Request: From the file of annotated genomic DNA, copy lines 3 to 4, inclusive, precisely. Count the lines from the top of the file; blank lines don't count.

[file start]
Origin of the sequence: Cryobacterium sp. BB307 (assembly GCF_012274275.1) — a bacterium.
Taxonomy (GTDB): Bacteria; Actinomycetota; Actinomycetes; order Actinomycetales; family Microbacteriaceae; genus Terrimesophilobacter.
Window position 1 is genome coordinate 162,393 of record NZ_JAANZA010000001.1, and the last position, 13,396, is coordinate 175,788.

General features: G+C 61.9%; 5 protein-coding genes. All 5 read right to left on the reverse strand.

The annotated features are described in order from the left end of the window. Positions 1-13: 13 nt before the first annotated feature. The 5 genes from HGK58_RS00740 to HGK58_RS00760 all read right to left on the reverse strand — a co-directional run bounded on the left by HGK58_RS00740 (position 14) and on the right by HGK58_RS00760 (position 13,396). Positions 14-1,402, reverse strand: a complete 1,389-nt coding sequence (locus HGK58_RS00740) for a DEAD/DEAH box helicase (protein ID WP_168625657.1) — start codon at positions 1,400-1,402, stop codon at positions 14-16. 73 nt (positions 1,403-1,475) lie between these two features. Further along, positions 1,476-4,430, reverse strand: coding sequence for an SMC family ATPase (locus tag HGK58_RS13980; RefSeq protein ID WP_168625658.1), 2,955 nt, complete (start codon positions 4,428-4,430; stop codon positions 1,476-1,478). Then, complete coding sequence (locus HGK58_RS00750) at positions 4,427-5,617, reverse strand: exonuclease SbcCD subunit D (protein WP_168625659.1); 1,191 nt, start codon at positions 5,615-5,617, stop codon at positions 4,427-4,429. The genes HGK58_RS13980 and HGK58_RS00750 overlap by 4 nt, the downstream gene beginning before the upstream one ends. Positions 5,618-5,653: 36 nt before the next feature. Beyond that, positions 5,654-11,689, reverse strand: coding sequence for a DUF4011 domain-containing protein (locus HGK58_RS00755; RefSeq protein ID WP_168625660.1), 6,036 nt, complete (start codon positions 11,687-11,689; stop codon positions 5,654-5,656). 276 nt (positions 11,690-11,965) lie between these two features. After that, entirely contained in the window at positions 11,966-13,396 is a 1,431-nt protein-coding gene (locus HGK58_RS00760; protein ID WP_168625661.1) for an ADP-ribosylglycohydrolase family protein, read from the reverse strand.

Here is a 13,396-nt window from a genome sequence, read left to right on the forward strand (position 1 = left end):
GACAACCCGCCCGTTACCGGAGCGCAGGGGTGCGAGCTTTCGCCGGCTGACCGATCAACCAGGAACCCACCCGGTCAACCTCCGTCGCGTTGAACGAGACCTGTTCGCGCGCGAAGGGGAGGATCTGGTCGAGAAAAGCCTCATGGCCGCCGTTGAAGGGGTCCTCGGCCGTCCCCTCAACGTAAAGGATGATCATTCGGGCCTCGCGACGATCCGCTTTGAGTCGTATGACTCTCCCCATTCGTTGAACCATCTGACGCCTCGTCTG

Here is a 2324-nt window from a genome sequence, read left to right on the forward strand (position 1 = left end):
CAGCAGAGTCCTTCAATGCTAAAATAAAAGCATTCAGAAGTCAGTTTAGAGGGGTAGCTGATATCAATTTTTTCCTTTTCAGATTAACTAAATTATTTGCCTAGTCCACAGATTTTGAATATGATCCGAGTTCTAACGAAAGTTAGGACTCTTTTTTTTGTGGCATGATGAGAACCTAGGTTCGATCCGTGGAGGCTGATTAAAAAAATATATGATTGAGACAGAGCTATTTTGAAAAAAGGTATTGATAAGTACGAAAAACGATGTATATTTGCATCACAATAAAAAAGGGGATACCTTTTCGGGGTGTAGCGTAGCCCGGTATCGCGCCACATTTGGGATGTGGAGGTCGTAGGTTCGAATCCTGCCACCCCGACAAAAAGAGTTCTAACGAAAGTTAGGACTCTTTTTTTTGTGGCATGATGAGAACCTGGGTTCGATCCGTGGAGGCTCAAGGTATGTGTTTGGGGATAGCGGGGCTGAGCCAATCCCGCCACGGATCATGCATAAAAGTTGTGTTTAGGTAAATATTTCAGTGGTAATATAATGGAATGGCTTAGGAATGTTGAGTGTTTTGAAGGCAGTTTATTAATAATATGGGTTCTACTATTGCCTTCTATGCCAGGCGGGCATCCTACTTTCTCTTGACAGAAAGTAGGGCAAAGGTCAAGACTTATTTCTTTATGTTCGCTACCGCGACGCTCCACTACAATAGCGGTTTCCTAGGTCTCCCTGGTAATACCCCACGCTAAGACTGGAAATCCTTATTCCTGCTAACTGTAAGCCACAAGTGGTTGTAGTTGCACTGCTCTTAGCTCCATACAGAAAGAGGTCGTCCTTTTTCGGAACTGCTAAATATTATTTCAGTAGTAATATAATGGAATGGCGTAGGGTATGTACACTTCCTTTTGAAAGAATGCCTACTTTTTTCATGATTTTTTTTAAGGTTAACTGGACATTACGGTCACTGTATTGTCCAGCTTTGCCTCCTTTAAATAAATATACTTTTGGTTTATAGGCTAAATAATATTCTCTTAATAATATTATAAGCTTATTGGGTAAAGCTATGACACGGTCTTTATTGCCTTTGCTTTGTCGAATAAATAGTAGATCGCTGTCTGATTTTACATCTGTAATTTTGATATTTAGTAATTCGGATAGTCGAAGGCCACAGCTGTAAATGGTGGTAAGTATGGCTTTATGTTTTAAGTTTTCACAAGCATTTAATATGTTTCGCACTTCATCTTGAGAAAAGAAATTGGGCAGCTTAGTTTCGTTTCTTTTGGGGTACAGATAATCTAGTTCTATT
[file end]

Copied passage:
Window position 1 is genome coordinate 162,393 of record NZ_JAANZA010000001.1, and the last position, 13,396, is coordinate 175,788.

General features: G+C 61.9%; 5 protein-coding genes. All 5 read right to left on the reverse strand.